One of the coolest parts of RVing is the travel, the discovery of new areas and visiting favorite destination. However, going from one city or even state to another not only do you get to take in new sights, you also often get to experience different weather. If you are sensitive to climate and weather patterns as triggers for a migraine, you could end up with a doozie of a headache.Spring is turning my little corner of the world into a lush, green, flowery, pollen infested wonderland. I spent the last week battling brutal allergies sprinkled with an extended play migraine sprinkled with ice pick headaches for added fun. It also happens when I travel. Last March I traveled from Charleston to Williamsburg, South Carolina. It took about 8 hours – I stopped to walk around several times. Nonetheless, I work the next morning with a killer migraine. Thankfully it was over by 10 am and I could get on with my day, but I was so exhausted it sort of put a damper on my plans.
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I’ve come a long way in a year. Quite frankly, I am tired of getting headaches every time the weather changes (in all fairness, I did not see last week’s weather change coming – we have budding flowers and trees – in February). I have reduced my incidence of migraines and when I do have them they usually aren’t as severe.
Now I will pass my migraine tips on to you.
Keep a Migraine Diary: Keeping a migraine diary will help you identify what triggers your migraines, including weather changes. When you have a headache write down these things:
Get Plenty of Sleep: Sleep deprivation can not only trigger a migraine, it can also lower your migraine threshold and make you more susceptible to pain (meaning your migraine will feel more painful). Avoid going to bed late and try to get 7 or 8 hours of sleep.Don’t get Overheated: For many people, getting too hot can trigger a migraine. Avoid getting overheated. You may even need to stay indoors at certain times of the day.Stay Hydrated: Dehydration while camping can cause killer migraines so it is important to get plenty to drink. The typical recommendation is to drink around eight 8 ounce glasses of water a day. Some people may need more so adjust your water intake for your personal needs.Limit Your Alcohol Consumption: Red wine is a migraine trigger for many people, but other types of alcohol can be triggers as well When you drink alcohol it increases the blood flow to your brain. Your best bet is to avoid alcohol, especially if you have headaches the morning after drinking.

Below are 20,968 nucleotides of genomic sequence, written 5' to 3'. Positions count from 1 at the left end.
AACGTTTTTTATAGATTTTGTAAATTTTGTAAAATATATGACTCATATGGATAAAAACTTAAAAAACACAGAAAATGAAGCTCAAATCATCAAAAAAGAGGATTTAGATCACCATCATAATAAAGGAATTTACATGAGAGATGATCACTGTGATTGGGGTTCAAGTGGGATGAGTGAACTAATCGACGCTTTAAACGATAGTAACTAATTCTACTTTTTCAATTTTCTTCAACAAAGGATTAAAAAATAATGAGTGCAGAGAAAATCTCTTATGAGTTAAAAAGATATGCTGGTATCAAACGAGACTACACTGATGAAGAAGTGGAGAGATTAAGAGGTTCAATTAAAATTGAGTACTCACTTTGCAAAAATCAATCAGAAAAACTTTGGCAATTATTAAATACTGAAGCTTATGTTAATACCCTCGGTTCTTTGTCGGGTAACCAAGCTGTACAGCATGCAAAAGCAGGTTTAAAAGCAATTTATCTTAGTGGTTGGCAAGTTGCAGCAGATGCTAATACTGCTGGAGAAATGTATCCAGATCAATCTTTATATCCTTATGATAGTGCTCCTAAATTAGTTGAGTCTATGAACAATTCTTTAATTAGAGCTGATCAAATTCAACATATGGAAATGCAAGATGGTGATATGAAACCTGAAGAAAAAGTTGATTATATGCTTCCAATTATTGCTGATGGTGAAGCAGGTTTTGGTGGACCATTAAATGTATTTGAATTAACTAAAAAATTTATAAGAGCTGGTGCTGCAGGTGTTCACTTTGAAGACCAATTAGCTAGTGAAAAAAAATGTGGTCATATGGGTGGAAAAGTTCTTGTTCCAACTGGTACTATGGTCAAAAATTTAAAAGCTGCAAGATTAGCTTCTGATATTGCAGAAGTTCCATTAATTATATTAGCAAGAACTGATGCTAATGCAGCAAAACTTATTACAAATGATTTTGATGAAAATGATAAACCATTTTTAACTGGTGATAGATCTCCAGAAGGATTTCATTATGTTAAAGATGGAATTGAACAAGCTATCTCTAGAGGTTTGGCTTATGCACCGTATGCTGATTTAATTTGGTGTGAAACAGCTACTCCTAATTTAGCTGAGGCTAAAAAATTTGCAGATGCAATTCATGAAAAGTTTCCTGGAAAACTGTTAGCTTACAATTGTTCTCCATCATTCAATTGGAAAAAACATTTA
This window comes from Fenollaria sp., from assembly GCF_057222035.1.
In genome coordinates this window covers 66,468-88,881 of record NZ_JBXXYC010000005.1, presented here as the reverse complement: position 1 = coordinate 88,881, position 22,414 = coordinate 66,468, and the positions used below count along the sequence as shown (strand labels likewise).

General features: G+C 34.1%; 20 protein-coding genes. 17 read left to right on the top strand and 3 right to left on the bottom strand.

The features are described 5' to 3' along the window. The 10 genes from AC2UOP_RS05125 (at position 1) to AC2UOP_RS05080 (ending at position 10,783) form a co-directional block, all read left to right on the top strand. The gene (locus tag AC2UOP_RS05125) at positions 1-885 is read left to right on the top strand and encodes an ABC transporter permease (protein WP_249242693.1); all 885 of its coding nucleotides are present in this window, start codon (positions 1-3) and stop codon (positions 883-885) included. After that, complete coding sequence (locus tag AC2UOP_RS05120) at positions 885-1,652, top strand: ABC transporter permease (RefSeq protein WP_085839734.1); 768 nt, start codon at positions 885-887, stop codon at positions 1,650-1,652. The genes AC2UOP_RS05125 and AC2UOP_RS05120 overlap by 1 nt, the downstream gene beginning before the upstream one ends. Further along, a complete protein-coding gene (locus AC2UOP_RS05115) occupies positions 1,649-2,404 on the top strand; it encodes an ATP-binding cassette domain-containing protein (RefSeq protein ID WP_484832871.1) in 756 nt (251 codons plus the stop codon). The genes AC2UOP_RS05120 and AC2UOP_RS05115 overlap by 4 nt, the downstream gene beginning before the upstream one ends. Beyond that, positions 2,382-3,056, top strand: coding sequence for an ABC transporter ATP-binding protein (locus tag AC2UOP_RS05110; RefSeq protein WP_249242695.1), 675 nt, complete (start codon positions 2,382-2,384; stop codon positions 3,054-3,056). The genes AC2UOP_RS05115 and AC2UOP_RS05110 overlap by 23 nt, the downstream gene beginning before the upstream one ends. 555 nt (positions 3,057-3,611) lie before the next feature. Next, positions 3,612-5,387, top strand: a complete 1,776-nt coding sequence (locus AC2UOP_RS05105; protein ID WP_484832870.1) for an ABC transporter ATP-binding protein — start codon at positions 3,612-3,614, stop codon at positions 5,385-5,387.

- Date and time
- Where the pain was located (temples, over the eye, etc.)
- Severity and nature of the pain (not all migraines are blinding pain)
- Any health issues you may have (allergies, cold, etc.)
- Weather changes
- Barometric pressure (you can check the barometric pressure here – select full report to see it as well as other info)
- What you were doing prior to the migraine (physical activity, computer work, etc.)
- Any unusual symptoms or migraine auras you experienced prior to the onset of the pain
Try Precision Tinted Glasses: These are also known as migraine glasses and many migraine sufferers have gotten relief. They help people who have sensitivity to light. They can be worn outside, while using a computer, even watching TV. You can even send in your prescription for glasses or contacts and get migraine glasses in your prescription, just for you.
Try Herbal Remedies: Nettle or honeysuckle tea are good for migraines related to sinus or allergies, although you might want to add some feverfew or butterbur. Butterbur is a popular herbal remedy for migraines and is very effective for many people. When you travel to a new area, make an herbal tea with nettle or butterbur, or take supplements before you go to bed or if you feel a headache coming on.
Do you have migraines? Are they worse with weather changes or locations? What works for you?